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Indica vs. Sativa: What’s Right for You?

February 18, 2017


Louis C.K. has a great stand up routine where he talks about smoking marijuana with some of his fans after a show in Kansas City, because, you know, what else is there to do in Kansas City? When the 20 something year-old fans invited the inexperienced marijuana smoker to join them in a nearby parking lot, he quickly realized that “they’ve been working on this shit like it’s the cure for cancer.” While the rest of his company were taking their usual modest drags, Louis took “big, 1970s, jean jacket, Bad Company hits” and ended up turning into the stereotypical paranoid stoner we’ve all come to know and fear. He blames his age for his irrational paranoia but what if there’s another reason why he reacted so badly?


In his uniquely hilarious way, Louis nailed it spot on when he said that we’ve been working on marijuana like it’s the cure for cancer. Without a doubt, the marijuana of today is much stronger than it was in his heyday. The marijuana industry has traded in its jean-jacket, Bad Company cannabis for biochemically engineered, mass produced, medical grade marijuana. After many years of not smoking, it’s no wonder that Louis’ adverse reaction occurred.


While the strength of marijuana certainly plays a role in our reaction to it, many people fail to recognize the role that strains play in their reaction to the drug.  When most people buy or use marijuana, the strain of the product is rarely, if ever, brought up or discussed. If you ask most smokers what type of weed they prefer, most will answer “The green kind.” Public knowledge of marijuana’s different strains and their effects is surprisingly low, even if strains play a huge role in how we react.


There are two basic categories of marijuana: indica and sativa. Comparing the two is like comparing The Beatles and The Rolling Stones, Democrats and Republicans, or Pepsi and Coca Cola: once you pick a side, you’re on it and there’s no going back. Part of the reason why some people experience adverse reactions to marijuana is because of the strain they smoke. Yes, Louis’ inexperience with marijuana definitely contributed to his paranoid and hilarious experience but I think the strain of the weed, too, played a huge role in why he, and others, react the way they do.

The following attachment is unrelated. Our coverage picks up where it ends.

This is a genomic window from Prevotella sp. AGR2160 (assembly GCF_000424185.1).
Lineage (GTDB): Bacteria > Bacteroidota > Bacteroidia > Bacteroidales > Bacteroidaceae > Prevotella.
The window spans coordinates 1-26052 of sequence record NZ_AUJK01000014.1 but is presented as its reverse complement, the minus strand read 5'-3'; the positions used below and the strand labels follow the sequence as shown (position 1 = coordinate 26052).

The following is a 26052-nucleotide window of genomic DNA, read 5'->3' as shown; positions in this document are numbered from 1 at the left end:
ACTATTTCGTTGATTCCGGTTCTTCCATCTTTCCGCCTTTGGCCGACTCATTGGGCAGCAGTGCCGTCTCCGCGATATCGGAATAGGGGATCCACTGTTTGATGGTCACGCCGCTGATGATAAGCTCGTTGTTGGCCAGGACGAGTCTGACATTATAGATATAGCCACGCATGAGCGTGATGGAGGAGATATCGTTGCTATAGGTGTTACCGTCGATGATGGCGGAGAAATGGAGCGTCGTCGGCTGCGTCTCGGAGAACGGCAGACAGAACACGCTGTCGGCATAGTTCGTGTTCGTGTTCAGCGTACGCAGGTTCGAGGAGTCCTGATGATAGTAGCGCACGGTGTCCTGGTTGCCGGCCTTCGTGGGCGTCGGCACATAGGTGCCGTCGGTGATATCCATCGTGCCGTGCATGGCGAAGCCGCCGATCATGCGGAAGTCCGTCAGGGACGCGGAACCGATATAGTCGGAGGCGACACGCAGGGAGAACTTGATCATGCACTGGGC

Let’s explore the difference between indica and sativa so that you can make your marijuana decisions wisely and with a better understanding of how the type of weed affects the way you react.





Think of the indica smoker as the “stoner on the couch.” Indica users largely experience feelings of soothing, calming, and the so-called body-high, making it great for night-time use. This body-high is due to the high amount of the THCA synthase enzyme in the plant. THCA synthase converts CBG into THCA, which then becomes THC when heated. The plant itself has larger leaves than the sativa plant and is shorter and more dense, making it more suitable for indoor farming facilities.


Indica strains are used to relieve a wide array of problematic symptoms, including anxiety, insomnia, pain, and muscle spasms. Some popular indica strains include Northern Lights, Grandaddy Purp, and Hindu Kush.




If you’re ever in a lengthy discussion about the meaning of the universe and you utter “Just, like, open your mind, man”, odds are you’ve been smoking some sativa. Sativa users are the creative, energetic types that use their mind to explore all that the world has to offer. The effects of sativa cannabis include uplifting or energetic feelings, psychoactivity, and a “head high”, which make it more suitable for day-time use.


Sativa’s effects, too, can be traced to its genetic makeup. Sativa’s high amount of the CBDA synthase enzyme allows for the production of more CBD compared to indica plants. Sativa plants are also taller, have narrower leaves, and are better suited for outdoor growing.


Many disorders and symptoms can be relieved by using sativa marijuana. Symptoms such as depression, ADD, fatigue, and mood disorders can all be mediated through a sativa’s affects. Sativa’s downside, however, is that it may cause paranoia and restlessness in some users (sorry Louis).



There’s a weed out there for everyone; it’s just a matter of choosing the right one for you. Most of the products in today’s market are hybrids that have elements from both indicas and sativas. Some hybrid strains are sativa dominant and others are indica dominate. Finding out what’s right for you depends on your personality, mood and what you’re looking for. Unfortunately for Louis, I think he should try to stick to indica.

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